You know who does like ocean acidification though? Harmful algae and sea urchin. I always thought those guys were jerks. The LA Times reports:
“Dave Hutchins, a USC oceanographer, has found that harmful algae, common off the California coast, “like high C02 conditions.” Experiments in his lab reveal that acidified waters trigger these microscopic plants to produce more toxins that contaminate clams and mussels. These shellfish, in turn, can sicken or kill humans who eat them.”
“Gretchen Hofmann, a UC Santa Barbara ecologist, has found that purple sea urchins, for instance, are far better at tolerating higher acidity than are commercially grown Pacific oysters.”
Purple sea urchin, being a jerk
Although the threat of ocean acidification isn’t going to be hammered out at the next fishery management council meeting — and reducing fossil fuel use has vexed the international community for decades — there may still be steps we can take to respond to the problem at hand. The Governor of Washington state, Christine Gregoire has appointed a Blue Ribbon Panel to address the problem of acidification on Washington’s shellfish industry. The panel has been meeting all year, and state legislators are expected to release a bill in response to the panel’s recommendations by the end of this year.
Interestingly, one problem with past efforts to mitigate climate change through national legislation was the perceived lack of a broad base of support across the political spectrum. Yet as the Baltimore Sun pointed out in an editorial today, a recent poll of America’s sportsman (including hunters and fishers)—who tend to lean conservative—showed overwhelming concern about climate change, and support for policies that would move to mitigate it. A lot of commercial fishermen and other seafood industry folks (such as shellfish farmers) are also actively worried about acidification and its impacts on their industry. This runs counter to the notion that climate change is some sort of a fringe issue, pushed forward only by polar bear huggers. In fact, climate change is of concern to just about everyone with a pulse, whether they want to hug a polar bear or shoot one. That sounds like a pretty broad base to me.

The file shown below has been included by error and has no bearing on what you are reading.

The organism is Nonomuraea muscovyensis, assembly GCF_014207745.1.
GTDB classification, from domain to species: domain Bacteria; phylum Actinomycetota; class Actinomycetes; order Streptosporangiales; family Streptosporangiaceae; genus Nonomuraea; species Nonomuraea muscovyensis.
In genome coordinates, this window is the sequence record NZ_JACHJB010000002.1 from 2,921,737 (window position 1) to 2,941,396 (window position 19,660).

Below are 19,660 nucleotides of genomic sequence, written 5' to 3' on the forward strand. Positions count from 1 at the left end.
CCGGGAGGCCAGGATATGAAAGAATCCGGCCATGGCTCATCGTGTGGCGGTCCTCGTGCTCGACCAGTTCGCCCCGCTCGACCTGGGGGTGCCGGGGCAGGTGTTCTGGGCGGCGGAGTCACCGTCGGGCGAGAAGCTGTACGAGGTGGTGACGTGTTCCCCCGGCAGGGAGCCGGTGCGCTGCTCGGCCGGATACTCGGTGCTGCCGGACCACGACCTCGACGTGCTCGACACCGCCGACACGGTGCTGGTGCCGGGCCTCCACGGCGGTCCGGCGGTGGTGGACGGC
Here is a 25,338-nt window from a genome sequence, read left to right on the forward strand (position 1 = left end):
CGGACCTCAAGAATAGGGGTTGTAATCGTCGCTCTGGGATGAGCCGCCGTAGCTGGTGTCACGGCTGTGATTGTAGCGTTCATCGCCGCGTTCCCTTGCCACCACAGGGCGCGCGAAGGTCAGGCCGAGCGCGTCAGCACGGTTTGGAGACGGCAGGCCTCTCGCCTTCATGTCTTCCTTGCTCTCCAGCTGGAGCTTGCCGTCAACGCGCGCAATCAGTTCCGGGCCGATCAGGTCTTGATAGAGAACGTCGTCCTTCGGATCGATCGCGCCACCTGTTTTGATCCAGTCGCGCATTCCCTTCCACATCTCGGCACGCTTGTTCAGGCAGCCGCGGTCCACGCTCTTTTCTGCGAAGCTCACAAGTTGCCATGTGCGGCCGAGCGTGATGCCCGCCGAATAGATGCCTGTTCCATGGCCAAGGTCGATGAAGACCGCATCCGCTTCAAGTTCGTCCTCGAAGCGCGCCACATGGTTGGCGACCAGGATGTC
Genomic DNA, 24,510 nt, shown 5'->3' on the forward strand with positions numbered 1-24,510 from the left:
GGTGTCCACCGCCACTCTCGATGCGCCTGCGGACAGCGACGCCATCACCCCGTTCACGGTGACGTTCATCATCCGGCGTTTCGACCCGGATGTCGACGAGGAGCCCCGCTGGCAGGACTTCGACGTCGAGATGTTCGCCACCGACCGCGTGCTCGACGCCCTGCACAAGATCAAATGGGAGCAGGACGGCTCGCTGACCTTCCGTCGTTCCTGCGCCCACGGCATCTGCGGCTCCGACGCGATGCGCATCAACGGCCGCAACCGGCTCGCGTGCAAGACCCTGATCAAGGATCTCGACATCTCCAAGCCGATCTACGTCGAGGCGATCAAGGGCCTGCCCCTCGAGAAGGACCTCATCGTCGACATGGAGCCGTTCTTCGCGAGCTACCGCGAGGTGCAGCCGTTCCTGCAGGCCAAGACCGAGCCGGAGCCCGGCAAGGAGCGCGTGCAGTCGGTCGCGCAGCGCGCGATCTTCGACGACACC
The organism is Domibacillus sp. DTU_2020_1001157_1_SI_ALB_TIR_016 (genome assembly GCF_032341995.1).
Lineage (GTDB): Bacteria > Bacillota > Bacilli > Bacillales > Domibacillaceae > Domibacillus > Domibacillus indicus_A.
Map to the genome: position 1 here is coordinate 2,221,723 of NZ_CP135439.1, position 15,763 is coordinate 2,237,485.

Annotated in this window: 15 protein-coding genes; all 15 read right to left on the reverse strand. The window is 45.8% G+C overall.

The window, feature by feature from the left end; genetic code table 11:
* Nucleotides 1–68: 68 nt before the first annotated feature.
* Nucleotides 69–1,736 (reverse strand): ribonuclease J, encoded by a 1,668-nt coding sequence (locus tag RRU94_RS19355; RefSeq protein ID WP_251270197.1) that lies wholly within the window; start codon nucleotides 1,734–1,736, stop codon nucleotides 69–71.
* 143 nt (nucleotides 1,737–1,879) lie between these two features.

For those who’ve worked tirelessly to curb overfishing, acidification is yet another reason to be proud of our efforts — and inspired to keep working hard to finish the job: there’s reason to believe that healthy ecosystems are more resilient to changes such as acidification. But the fact remains that we’re working to build a prosperous fishing future in an ocean where the proverbial rug is being pulled out from under us. We have our work cut out.
Update: I’m not the only one cracking jokes at the ocean’s expense; yesterday Grist published this awesome ocean acidification primer. Must be something in the water…
[Updated 10/19/12 with additional links and references]